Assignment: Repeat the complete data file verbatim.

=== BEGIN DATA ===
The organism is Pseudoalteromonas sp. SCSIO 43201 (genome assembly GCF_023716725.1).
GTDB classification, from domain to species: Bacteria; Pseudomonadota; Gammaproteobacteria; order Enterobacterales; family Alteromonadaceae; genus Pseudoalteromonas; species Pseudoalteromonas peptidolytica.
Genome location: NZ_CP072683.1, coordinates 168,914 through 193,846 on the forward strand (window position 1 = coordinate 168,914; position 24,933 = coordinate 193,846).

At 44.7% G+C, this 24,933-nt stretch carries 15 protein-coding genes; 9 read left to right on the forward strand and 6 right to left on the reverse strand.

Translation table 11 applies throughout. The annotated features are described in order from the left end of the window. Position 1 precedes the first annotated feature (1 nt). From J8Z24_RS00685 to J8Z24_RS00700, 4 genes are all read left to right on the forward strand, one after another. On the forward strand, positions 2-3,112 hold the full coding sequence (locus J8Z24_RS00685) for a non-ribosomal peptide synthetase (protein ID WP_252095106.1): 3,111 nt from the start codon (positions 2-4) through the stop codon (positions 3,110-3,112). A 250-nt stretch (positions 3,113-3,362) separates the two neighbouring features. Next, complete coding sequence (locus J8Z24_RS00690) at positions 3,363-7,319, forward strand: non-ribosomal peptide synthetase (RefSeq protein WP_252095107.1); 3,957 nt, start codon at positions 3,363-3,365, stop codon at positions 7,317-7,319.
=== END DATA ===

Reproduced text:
The organism is Pseudoalteromonas sp. SCSIO 43201 (genome assembly GCF_023716725.1).
GTDB classification, from domain to species: Bacteria; Pseudomonadota; Gammaproteobacteria; order Enterobacterales; family Alteromonadaceae; genus Pseudoalteromonas; species Pseudoalteromonas peptidolytica.
Genome location: NZ_CP072683.1, coordinates 168,914 through 193,846 on the forward strand (window position 1 = coordinate 168,914; position 24,933 = coordinate 193,846).

At 44.7% G+C, this 24,933-nt stretch carries 15 protein-coding genes; 9 read left to right on the forward strand and 6 right to left on the reverse strand.

Translation table 11 applies throughout. The annotated features are described in order from the left end of the window. Position 1 precedes the first annotated feature (1 nt). From J8Z24_RS00685 to J8Z24_RS00700, 4 genes are all read left to right on the forward strand, one after another. On the forward strand, positions 2-3,112 hold the full coding sequence (locus J8Z24_RS00685) for a non-ribosomal peptide synthetase (protein ID WP_252095106.1): 3,111 nt from the start codon (positions 2-4) through the stop codon (positions 3,110-3,112). A 250-nt stretch (positions 3,113-3,362) separates the two neighbouring features. Next, complete coding sequence (locus J8Z24_RS00690) at positions 3,363-7,319, forward strand: non-ribosomal peptide synthetase (RefSeq protein WP_252095107.1); 3,957 nt, start codon at positions 3,363-3,365, stop codon at positions 7,317-7,319.